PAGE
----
Quality is the essential pre-requisite for gaining and maintaining sustained competitive advantage and market presence in an interconnected world where goods are sourced from around the world. Through safety, performance, reliability and sustainability, quality is critical to export success.
Quality improves the health and viability of SMEs sector:
The health, viability and resilience of SMEs is reinforced through good practices in quality.Thus growth of priority sectors and trade depends to a very large extent on quality. Enterprises with sound quality management are likely to be more innovative.
Quality affects functions across the enterprise:
It has implications throughout the operations of a business, from strategy vis-à-vis competitors, market selection, sourcing, packaging, to marketing and branding and plays a major role in growth and value addition.
Challenges related to quality that prevent SMEs in developing countries from participating effectively in international trade may classified into two types:
1. Specific problems related to technical barriers to trade:
According to CRT research, approximately 70% of problems faced by exporters due to non-tariff measures are in the area of technical barriers to trade (TBT) and sanitary and phytosanitary measures (SPS). Specifically SMEs face obstacles to:
find information about mandatory technical requirements and voluntary standards applicable in the importing country;
adapt their products to meet these requirements;
demonstrate that the products meet the relevant requirements; and obtain the necessary support required at each step from national quality - related and other institutions, due to a weak quality infrastructure.
The proliferation and existence of a multitude of technical requirements including conformity assessment procedures in different countries creates difficulties for SMEs in particular, who:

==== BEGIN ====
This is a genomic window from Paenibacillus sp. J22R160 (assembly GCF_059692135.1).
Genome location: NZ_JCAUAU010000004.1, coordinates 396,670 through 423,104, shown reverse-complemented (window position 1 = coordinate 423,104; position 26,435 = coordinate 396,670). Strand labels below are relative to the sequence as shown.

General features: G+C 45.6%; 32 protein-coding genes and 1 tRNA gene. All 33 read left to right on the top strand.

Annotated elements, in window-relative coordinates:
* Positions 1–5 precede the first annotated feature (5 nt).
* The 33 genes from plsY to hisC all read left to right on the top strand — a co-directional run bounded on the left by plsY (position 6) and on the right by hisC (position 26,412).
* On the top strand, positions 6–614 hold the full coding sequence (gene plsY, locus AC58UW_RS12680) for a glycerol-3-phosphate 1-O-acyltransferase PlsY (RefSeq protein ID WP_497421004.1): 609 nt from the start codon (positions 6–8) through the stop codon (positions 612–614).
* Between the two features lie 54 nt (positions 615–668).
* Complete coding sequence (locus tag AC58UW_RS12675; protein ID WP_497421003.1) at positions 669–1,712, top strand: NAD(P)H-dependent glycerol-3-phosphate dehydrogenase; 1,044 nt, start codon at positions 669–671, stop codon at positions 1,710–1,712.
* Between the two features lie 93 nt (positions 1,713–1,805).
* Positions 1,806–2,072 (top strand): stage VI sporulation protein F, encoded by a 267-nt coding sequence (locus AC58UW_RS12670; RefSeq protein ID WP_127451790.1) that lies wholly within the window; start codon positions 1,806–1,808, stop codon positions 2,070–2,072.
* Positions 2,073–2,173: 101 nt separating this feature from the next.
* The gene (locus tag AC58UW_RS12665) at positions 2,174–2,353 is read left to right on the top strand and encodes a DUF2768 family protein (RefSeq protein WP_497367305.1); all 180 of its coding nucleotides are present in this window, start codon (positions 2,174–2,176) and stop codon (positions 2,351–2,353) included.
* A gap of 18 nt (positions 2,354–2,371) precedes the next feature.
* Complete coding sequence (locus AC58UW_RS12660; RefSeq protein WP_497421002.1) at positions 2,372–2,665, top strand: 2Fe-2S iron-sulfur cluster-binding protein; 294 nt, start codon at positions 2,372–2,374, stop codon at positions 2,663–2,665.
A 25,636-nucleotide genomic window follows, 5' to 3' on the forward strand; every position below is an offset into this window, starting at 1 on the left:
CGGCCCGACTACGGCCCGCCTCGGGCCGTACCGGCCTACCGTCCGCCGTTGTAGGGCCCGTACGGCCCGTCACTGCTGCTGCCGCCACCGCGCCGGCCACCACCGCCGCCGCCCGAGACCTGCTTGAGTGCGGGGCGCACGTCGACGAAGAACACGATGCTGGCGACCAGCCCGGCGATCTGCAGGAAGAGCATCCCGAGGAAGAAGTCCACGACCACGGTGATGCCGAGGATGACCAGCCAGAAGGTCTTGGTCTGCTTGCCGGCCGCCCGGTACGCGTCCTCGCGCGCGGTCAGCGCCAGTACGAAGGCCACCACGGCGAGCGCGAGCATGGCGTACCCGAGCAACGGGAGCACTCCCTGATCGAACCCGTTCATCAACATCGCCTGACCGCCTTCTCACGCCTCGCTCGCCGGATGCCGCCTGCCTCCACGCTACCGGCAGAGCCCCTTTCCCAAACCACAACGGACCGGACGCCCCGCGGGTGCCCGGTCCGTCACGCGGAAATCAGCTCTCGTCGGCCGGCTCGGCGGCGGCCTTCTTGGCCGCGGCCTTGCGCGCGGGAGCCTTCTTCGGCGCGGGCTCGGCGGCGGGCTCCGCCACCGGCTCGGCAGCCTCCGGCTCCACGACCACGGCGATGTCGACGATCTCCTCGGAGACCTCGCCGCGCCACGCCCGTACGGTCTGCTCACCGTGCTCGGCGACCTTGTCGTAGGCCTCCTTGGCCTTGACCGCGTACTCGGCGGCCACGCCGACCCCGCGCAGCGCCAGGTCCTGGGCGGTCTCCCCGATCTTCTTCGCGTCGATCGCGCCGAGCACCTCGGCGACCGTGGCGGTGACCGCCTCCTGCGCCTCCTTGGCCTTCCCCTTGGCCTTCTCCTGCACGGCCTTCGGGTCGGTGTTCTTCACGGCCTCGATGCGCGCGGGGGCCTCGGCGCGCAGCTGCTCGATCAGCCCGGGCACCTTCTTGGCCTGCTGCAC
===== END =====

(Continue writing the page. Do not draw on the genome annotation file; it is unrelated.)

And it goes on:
Are unable to benefit from economies of scale;
Incur additional costs from submitting their products to the various conformity assessment procedures;
Face difficulties and more costs to obtain pertinent information; and
Suffer from resulting unpredictability and delays in time-to-market.
The CRT’s quality management services designs systematic interventions to address the technical issues identified by surveys.
2. General lack of a quality culture
SMEs in developing countries often
lack information, orientation and resources in understanding the key concepts of quality and applying simple principles that may be applied;
wrongly perceive that quality is expensive and resource intensive;
view quality improvement and certification synonymously, and undertake the latter mainly as a marketing tool;
narrow down quality to product feature/quality with the involvement of a few persons responsible for the inspection and verification of goods;
have limited support from trade support institutions and national standards bodies to help enterprises understand, begin and implement the basic tenets of quality, other than those purely related to Standards and Certification.
SMEs fail to address quality proactively from the early stage in the design of SME operations, to serve as a foundation for success. This leads to avoidable low quality of products, waste, high error rates, reworks, down-times, delays, uncertainty and higher costs.
The CRT’s quality management services help SMEs to overcome these challenges. The services are primarily through services channelled through national quality related institutions and relevant trade support agencies.